While hundreds are still missing, thousands are also scrambling for shelter as a northern California wildfire, which has killed at least 70 people continues to burn. Evacuees are finding refuge in places like a Walmart parking and an empty Sears…
By Sudhin Thanawala, Associated Press
President Donald Trump headed to Northern California on Saturday to see firsthand the grief and devastation from the deadliest U.S. wildfire in a century amid confusion over how many people remain unaccounted for.
At least 631 people are missing in California's deadliest wildfire ever -- more than double the previous count, although the larger number may include survivors who safely fled. The Camp Fire has already killed at least 63 people, displaced 52,000…
By Nsikan Akpan
What everyone needs to know about why these fires are spreading so quickly so late in the year, and how to protect your homes and businesses from them.
By Zoe Rohrich
With the fires still burning, recovery efforts are still in their early stages, but donations are coming in. Here's a look at some ways to help.
By Gillian Flaccus, Don Thompson, Paul Elias, Associated Press
Authorities called in a mobile DNA lab and anthropologists to help identify the dead as the search went on Sunday for victims of the most destructive wildfire in California history.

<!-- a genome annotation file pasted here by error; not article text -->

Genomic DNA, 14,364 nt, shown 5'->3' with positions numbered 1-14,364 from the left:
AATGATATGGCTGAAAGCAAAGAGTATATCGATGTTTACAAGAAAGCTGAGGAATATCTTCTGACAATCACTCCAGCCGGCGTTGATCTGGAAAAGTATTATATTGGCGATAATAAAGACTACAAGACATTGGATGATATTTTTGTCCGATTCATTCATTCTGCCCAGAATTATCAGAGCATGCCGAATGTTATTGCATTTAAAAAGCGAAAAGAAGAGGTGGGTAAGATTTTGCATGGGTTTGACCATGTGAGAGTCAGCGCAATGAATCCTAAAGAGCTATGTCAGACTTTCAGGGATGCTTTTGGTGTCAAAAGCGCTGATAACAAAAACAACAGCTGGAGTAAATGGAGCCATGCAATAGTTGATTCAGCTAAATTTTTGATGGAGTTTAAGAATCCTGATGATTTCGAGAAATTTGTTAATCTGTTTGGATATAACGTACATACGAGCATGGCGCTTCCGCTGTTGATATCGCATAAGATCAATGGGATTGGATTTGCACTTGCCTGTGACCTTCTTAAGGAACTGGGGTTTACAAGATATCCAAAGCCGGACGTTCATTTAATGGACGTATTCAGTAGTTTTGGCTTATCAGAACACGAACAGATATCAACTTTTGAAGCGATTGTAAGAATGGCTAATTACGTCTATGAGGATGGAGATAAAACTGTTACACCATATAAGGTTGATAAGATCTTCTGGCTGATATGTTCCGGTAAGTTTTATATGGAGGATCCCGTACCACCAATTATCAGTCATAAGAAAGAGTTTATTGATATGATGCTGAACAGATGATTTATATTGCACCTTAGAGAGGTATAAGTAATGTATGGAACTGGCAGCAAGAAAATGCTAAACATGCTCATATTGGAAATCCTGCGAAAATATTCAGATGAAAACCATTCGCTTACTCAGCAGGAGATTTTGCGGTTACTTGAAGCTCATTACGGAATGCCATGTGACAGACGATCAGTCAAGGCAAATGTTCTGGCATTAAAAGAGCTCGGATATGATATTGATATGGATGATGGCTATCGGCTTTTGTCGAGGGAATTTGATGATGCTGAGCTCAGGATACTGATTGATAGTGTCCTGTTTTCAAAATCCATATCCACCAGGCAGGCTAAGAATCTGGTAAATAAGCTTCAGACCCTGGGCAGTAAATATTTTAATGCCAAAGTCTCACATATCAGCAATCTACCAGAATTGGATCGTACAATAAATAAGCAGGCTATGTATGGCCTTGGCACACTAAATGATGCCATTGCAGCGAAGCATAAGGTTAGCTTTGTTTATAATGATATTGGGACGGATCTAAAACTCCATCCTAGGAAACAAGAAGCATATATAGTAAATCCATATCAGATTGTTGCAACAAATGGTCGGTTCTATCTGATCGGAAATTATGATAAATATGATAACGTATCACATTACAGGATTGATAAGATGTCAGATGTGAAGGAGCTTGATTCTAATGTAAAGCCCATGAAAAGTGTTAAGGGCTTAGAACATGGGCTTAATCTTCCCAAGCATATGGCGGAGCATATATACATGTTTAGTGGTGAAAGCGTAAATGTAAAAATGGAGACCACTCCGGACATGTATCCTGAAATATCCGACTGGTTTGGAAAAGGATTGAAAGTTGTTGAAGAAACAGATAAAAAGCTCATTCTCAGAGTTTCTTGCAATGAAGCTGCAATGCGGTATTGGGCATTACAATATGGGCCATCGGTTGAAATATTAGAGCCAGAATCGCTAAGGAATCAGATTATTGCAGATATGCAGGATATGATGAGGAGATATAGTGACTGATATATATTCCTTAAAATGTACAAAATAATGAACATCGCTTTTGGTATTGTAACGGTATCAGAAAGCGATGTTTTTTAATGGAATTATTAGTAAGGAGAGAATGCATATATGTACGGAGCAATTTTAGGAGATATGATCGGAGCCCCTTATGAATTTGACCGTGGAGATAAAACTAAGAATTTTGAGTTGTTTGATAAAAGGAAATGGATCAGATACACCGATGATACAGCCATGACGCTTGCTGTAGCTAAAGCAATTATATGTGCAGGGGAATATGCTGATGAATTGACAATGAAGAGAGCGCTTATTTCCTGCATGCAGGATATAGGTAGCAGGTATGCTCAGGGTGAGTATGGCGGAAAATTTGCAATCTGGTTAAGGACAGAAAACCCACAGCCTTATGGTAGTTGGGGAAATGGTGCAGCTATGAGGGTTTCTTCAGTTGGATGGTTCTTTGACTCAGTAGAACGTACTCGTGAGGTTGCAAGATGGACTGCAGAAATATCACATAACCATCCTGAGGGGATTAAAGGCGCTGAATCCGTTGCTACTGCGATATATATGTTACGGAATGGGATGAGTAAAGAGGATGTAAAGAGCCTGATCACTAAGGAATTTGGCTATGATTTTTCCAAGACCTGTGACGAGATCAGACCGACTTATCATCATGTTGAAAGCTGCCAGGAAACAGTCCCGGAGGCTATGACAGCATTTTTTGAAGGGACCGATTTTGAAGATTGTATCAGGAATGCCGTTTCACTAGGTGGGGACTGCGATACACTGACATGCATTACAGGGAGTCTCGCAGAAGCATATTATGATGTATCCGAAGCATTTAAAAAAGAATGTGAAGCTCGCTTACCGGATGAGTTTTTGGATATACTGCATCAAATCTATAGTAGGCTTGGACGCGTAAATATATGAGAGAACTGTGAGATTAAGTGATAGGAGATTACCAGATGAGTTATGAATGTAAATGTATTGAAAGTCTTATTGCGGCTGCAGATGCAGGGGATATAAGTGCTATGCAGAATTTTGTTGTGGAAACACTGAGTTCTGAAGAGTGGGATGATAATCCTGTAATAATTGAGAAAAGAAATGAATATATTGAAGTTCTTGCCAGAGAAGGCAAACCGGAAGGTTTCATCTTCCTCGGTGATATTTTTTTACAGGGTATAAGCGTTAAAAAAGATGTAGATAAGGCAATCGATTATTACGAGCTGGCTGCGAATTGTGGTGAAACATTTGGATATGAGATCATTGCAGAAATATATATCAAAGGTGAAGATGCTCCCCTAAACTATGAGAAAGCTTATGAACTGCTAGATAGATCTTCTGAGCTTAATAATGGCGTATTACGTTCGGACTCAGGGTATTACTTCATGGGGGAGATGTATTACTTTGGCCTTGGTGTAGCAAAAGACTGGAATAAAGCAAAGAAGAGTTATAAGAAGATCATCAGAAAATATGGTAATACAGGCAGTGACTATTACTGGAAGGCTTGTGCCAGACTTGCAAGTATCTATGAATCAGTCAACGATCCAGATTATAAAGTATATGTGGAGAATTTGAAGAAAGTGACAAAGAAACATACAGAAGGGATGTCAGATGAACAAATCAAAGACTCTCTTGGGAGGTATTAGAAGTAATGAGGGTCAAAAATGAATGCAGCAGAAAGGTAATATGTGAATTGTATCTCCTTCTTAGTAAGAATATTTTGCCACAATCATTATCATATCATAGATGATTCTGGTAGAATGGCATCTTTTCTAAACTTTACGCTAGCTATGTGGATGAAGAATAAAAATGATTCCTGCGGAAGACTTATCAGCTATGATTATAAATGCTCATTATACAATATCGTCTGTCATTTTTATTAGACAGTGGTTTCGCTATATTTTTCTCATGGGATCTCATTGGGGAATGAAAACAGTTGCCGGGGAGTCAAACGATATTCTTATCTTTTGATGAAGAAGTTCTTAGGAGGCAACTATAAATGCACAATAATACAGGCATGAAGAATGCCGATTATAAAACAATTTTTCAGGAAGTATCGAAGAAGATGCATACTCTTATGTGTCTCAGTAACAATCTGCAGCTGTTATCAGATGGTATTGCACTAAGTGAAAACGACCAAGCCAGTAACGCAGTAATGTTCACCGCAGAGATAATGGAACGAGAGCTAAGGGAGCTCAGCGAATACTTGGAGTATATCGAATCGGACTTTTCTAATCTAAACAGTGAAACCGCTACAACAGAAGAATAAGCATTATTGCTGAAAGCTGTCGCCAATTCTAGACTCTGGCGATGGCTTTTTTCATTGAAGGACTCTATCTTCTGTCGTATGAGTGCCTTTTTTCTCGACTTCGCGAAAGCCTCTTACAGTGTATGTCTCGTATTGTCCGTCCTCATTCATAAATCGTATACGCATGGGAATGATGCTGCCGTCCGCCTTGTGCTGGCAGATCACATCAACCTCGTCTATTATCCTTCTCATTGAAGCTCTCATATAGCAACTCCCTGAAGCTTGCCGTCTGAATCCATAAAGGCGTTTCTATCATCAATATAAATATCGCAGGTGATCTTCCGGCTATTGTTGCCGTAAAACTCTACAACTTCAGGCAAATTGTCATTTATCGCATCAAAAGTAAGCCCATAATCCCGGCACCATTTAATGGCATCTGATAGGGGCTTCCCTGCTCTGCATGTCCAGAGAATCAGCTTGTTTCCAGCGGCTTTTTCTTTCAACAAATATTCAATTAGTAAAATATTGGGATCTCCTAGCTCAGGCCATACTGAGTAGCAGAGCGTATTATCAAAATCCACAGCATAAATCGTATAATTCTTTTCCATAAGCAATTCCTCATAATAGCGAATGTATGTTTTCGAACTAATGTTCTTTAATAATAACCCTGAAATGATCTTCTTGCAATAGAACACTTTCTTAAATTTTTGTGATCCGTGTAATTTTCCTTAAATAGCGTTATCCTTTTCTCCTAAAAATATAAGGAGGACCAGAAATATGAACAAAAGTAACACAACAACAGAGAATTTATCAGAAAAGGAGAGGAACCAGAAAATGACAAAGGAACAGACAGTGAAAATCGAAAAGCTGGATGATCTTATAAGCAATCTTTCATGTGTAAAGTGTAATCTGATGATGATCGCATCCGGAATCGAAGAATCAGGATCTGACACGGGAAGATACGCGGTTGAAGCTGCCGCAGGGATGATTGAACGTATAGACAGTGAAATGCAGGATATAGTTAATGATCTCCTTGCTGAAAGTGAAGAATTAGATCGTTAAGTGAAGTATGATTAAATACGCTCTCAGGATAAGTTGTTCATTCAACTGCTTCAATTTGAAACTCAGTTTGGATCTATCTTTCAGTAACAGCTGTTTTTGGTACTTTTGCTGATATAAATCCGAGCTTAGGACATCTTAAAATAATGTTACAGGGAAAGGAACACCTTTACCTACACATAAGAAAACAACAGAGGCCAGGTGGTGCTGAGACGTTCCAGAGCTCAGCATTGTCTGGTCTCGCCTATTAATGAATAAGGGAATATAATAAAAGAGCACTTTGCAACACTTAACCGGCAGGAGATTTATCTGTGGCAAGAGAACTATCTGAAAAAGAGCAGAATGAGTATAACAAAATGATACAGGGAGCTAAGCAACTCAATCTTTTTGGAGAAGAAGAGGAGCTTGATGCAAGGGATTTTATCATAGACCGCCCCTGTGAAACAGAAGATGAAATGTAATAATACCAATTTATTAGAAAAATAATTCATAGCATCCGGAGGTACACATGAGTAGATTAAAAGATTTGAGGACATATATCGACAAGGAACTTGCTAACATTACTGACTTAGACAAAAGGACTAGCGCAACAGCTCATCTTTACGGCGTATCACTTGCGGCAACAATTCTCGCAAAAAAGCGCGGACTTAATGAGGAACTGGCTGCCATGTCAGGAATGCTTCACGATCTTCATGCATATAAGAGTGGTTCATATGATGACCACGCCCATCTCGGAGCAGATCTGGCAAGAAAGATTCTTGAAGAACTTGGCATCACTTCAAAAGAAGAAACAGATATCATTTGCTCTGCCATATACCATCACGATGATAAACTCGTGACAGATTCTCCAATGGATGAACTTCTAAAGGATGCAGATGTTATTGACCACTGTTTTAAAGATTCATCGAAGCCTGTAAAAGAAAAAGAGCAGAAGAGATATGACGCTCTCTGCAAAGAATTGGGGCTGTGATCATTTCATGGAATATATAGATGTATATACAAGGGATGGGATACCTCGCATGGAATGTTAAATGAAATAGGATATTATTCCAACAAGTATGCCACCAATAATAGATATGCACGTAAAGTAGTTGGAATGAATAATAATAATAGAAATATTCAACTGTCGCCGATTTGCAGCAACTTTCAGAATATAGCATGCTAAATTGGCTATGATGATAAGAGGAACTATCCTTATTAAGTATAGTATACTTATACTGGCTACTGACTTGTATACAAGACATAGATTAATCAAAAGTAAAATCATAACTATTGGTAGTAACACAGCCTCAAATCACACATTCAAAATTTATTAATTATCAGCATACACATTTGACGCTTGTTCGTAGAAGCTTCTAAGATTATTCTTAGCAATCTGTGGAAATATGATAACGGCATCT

Deadly fires are closing major highways and threatening the homes of thousands under evacuation as they continue to grow in Butte and Los Angeles counties. And in Southern California, many were also mourning the recent shooting of 12 people at…
By Jonathan J. Cooper, Brian Melley, Associated Press
Wildfires burning across California have now killed 11 people, including nine found dead in a massive fire in Northern California that destroyed the town of Paradise.
By Paul Elias, Gillian Flaccus, Associated Press
And on Saturday, President Donald Trump threatened to withhold federal funding from California, claiming that its forest management is, "so poor."…
By Phuong Le, Daisy Nguyen, Don Thompson, Associated Press
Many of the missing are seniors without cellphones or social media accounts who had moved to the Northern California area that's known as a refuge for retirees.
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